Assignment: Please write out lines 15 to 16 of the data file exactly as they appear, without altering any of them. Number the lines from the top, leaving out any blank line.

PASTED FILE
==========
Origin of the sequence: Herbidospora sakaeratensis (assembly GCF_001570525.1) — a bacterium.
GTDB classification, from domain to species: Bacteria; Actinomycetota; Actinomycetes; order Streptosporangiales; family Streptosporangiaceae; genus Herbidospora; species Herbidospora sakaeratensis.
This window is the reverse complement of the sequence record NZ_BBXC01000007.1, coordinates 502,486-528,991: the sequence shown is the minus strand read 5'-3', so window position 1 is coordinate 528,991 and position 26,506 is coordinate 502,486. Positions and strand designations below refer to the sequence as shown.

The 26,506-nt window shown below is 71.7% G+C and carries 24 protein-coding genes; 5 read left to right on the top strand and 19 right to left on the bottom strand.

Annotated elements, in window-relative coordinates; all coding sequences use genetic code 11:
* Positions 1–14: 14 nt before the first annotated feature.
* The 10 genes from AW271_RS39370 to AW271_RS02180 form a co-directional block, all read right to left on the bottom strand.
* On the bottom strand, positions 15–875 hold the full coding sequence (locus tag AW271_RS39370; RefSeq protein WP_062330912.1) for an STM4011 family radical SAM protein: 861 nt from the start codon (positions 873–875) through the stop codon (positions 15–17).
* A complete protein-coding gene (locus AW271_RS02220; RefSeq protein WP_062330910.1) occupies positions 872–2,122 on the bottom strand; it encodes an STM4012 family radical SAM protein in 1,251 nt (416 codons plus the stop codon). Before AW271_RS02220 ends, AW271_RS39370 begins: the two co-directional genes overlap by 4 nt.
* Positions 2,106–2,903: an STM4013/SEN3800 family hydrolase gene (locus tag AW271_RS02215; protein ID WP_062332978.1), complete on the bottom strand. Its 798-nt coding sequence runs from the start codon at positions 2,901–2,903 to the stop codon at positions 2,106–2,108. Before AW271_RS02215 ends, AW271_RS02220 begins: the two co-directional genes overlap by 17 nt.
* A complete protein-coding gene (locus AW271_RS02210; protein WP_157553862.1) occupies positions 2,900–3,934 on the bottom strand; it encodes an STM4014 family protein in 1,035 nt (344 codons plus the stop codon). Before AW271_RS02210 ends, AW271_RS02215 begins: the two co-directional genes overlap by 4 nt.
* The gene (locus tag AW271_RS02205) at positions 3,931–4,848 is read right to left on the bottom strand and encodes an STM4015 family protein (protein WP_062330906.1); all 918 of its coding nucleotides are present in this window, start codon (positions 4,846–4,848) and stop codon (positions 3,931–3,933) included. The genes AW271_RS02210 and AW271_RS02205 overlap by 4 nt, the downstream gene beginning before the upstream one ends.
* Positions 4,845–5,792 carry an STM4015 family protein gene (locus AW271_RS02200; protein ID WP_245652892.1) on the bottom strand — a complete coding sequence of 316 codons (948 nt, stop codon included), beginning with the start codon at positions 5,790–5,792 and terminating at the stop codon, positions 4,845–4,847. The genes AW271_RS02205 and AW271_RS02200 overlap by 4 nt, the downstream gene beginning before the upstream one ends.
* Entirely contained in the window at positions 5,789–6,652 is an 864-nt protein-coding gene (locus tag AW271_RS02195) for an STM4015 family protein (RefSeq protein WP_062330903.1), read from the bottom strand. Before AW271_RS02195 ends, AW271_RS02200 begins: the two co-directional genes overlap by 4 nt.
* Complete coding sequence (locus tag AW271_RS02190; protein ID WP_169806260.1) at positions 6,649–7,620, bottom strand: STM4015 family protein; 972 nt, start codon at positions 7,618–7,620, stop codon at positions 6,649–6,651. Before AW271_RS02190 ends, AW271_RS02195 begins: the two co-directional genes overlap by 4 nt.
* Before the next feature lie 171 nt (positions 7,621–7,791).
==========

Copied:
* Complete coding sequence (locus tag AW271_RS02190; protein ID WP_169806260.1) at positions 6,649–7,620, bottom strand: STM4015 family protein; 972 nt, start codon at positions 7,618–7,620, stop codon at positions 6,649–6,651. Before AW271_RS02190 ends, AW271_RS02195 begins: the two co-directional genes overlap by 4 nt.
* Before the next feature lie 171 nt (positions 7,621–7,791).